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  10. Cindy - July 28, 2018 11:49 am

    Well, there you’ve gone and done it. I’m a puddle.

    Reply
    • JoanS - July 28, 2018 3:24 pm

      Me too!

      Reply
  11. cronkitesue - July 28, 2018 11:50 am

    His kids were probably working two jobs, with no benefits. Since the middle class income was wiped out, most people can’t hardly make ends meet. Feeding and clothing their own children takes all their time. There are lots of lonely old people.

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    • Janet Mary Lee - July 29, 2018 4:50 pm

      Truth there. A sad commentary.

      Reply
  12. Jo Ann - July 28, 2018 12:03 pm

    The passing of a generation. Thank you again, Sean. May all of us never be too busy for our loved ones.

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  13. Becky Hanks - July 28, 2018 12:24 pm

    Thank you for this, Sean. I forwarded it to my husband’s two sons. They live inCalifornia. We live In Alabama.

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  14. Michael Guilday - July 28, 2018 12:26 pm

    Beautiful story. I pray his children will never feel the loneliness he felt when they are in their 4th quarter of life. Hopefully none of us that read this today that have aging parents will let our parents feel that emptiness as well.

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  15. Patti Pignetti - July 28, 2018 12:32 pm

    Beautiful writing again.

    Reply
  16. Karen - July 28, 2018 12:35 pm

    I once had a cranky, grumpy white haired patient. He was grouchy, but I realized he had a heart of gold. He just wanted to breathe easier and have his independence. Once he knew I really cared and I was really listening, he softened up. One day I realized he was going to die, because his illness was progressing and there were limits as to what could be done. It hit me, and tears filled my eyes. He looked at me, and his eyes also teared up. We both knew. We never said a word. Two days later, he was gone.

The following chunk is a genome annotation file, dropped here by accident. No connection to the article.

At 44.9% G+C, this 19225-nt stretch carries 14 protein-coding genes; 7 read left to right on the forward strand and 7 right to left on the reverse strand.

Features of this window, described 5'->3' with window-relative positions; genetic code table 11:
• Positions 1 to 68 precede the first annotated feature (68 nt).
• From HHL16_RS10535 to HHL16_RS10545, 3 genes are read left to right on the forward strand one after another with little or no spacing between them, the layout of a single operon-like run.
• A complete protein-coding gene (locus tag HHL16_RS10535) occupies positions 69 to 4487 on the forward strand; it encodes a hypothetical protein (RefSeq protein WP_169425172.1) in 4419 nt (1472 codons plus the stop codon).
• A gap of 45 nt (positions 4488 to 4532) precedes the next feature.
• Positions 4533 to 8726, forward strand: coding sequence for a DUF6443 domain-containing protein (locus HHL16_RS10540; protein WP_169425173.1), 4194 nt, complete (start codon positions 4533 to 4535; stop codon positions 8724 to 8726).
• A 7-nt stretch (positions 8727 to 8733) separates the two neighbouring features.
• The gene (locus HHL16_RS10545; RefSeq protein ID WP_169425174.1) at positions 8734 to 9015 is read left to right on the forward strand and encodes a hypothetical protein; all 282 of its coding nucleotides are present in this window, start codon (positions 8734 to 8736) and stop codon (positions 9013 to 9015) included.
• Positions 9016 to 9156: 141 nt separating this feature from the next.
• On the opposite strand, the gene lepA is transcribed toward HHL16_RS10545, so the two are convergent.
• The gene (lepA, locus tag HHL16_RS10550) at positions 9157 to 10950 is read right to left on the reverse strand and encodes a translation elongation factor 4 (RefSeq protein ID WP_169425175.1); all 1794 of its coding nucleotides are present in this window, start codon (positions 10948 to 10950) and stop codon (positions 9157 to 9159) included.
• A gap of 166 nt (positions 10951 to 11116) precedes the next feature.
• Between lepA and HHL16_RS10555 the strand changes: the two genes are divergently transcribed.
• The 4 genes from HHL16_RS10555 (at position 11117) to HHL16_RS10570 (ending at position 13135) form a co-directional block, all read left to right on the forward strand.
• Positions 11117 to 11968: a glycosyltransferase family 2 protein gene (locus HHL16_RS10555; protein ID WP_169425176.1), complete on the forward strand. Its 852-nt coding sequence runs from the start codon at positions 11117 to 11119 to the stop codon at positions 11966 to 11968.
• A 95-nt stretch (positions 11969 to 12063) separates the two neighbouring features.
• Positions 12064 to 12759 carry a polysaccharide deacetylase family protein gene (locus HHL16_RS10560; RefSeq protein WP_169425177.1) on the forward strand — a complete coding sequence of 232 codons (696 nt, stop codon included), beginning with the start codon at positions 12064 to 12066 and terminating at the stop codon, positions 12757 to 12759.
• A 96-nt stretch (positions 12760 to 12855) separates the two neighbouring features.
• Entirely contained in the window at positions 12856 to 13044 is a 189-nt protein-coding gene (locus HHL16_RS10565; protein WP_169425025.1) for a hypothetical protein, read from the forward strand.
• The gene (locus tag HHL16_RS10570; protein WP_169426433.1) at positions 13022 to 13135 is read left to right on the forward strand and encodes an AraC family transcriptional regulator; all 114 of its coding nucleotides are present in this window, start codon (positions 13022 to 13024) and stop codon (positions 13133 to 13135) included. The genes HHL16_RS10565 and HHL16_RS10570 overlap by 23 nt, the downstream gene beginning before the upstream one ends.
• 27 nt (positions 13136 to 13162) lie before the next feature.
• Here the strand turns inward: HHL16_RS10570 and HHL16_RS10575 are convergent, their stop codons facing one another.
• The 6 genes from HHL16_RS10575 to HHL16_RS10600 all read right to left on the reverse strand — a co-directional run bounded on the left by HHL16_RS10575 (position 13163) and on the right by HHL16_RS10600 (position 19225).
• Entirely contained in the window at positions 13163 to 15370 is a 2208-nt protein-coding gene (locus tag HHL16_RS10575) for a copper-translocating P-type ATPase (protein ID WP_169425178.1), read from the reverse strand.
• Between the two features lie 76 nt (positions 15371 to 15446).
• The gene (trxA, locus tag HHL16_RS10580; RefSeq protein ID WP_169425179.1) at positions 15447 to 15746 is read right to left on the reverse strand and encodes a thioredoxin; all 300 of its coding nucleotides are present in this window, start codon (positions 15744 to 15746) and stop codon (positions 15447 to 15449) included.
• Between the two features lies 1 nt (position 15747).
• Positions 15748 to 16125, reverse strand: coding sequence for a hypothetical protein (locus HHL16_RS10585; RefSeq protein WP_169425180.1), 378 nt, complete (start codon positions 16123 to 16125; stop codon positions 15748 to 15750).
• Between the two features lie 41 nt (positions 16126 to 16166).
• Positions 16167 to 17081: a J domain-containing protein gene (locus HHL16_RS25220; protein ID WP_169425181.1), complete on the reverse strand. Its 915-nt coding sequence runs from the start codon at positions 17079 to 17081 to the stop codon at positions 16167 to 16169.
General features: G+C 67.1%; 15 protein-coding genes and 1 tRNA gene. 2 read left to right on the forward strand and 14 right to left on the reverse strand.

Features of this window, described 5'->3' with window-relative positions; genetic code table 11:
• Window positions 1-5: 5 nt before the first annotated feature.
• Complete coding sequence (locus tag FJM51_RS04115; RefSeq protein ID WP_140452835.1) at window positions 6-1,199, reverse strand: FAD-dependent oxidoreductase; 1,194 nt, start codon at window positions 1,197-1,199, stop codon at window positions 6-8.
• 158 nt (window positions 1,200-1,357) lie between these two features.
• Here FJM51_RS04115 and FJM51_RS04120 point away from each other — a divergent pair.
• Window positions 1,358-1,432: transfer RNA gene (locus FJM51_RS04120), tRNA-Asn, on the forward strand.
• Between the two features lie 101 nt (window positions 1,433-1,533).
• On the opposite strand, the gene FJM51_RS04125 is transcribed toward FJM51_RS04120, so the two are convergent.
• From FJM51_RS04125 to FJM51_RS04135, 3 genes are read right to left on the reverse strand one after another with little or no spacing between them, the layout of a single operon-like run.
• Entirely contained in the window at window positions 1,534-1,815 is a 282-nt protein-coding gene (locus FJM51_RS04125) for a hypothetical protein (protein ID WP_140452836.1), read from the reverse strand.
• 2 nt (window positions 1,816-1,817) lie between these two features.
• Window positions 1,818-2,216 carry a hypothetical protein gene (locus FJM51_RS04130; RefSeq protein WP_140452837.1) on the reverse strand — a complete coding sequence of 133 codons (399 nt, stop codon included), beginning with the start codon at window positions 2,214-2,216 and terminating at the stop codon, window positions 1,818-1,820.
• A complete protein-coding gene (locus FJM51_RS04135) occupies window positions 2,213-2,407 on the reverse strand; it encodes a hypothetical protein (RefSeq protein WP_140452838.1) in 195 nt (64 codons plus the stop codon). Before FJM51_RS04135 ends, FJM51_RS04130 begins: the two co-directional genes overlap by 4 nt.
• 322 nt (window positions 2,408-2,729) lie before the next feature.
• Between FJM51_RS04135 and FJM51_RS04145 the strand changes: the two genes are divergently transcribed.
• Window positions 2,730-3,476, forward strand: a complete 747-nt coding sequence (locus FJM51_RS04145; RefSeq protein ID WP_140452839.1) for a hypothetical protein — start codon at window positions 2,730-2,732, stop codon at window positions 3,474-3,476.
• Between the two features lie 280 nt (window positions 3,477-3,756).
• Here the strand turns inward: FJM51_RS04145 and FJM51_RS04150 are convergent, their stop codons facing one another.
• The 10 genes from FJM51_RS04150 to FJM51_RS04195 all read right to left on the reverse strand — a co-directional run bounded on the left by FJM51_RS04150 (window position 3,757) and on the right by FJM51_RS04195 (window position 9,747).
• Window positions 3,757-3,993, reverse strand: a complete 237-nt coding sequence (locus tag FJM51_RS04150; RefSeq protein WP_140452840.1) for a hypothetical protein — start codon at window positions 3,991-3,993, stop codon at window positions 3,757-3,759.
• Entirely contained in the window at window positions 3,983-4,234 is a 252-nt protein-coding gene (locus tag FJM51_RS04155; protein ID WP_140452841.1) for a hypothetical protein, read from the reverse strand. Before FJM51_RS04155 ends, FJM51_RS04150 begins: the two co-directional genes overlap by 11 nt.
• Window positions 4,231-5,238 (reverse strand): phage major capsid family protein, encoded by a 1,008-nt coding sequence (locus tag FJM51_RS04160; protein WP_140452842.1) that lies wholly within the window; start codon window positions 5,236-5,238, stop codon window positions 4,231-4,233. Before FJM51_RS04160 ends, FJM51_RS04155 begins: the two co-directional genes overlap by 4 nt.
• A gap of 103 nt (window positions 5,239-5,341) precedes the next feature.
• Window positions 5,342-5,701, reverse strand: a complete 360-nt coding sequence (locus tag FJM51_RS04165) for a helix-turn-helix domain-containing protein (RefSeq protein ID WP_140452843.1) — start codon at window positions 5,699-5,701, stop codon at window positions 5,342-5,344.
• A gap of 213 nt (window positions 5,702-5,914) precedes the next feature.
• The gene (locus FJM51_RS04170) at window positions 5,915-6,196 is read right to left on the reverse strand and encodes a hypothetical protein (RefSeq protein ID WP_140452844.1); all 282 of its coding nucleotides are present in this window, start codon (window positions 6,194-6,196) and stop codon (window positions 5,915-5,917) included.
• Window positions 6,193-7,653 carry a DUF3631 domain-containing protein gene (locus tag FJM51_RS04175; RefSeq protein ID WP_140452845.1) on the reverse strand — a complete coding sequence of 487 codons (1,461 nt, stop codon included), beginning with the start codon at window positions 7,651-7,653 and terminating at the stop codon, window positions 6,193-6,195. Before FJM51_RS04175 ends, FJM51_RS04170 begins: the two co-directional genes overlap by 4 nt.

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  17. Bo Brown - July 28, 2018 12:42 pm

    Mister Vernon from a time when a strong work ethic defined you more than a strong opinion. You made me feel as if I was in the same room with them.

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    • Dru - July 28, 2018 11:30 pm

      Well said, Bo!

      Reply
  18. janiesjottings - July 28, 2018 12:52 pm

    Beautifully descriptive story Sean. I love average men and women because they are the ones who built this country and the ones who keep it going. They are the very heartbeat of America. May the average among us always outnumber the others.

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  19. Rhonda Howell - July 28, 2018 1:00 pm

    Would you hug Charyl’s neck for me next time you see her? Loving caretakers are the heart of God.

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  20. Connie - July 28, 2018 1:03 pm

    We can all see a little bit of ourselves from time to time in the people you write about…

    Reply
  21. Peggy Savage - July 28, 2018 1:05 pm

    I have a special place in my heart for the ‘older folk’. They have so much to share from a lifetime of liviing. As I enter into the ‘ older folk ‘ arena I am hoping someone will want to hear my stories. We all have stories….

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  22. Edna B. - July 28, 2018 1:34 pm

    It’s so true. Our children are so busy raising their families and working to pay their bills, they sometimes don’t have time left over to visit with us. As parents we try to understand this. But sometimes tomorrow never comes in time for one last visit. Sad. Sean, you have a wonderful day. Hugs, Edna B.

    Reply
  23. Carol - July 28, 2018 1:39 pm

    RIP! Your not alone. And Thank God for Cheryl’s!
    Love ya!

    Reply
  24. Jeanne Butler - July 28, 2018 2:07 pm

    So sad. And that’s my life. My son and grandkids live with me and I am still alone. What a world. Thank God for you Sean. Love

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  25. Jack Quanstrum - July 28, 2018 2:42 pm

    Thank you Sean for stories like this you just shared. These folks you are the true backbone of our country not all that crap that’s on all the news channels. Thank you again for bringing these truly remarkable people to the forefront of our minds each day. It refreshing!

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  26. Terri Boykin - July 28, 2018 3:18 pm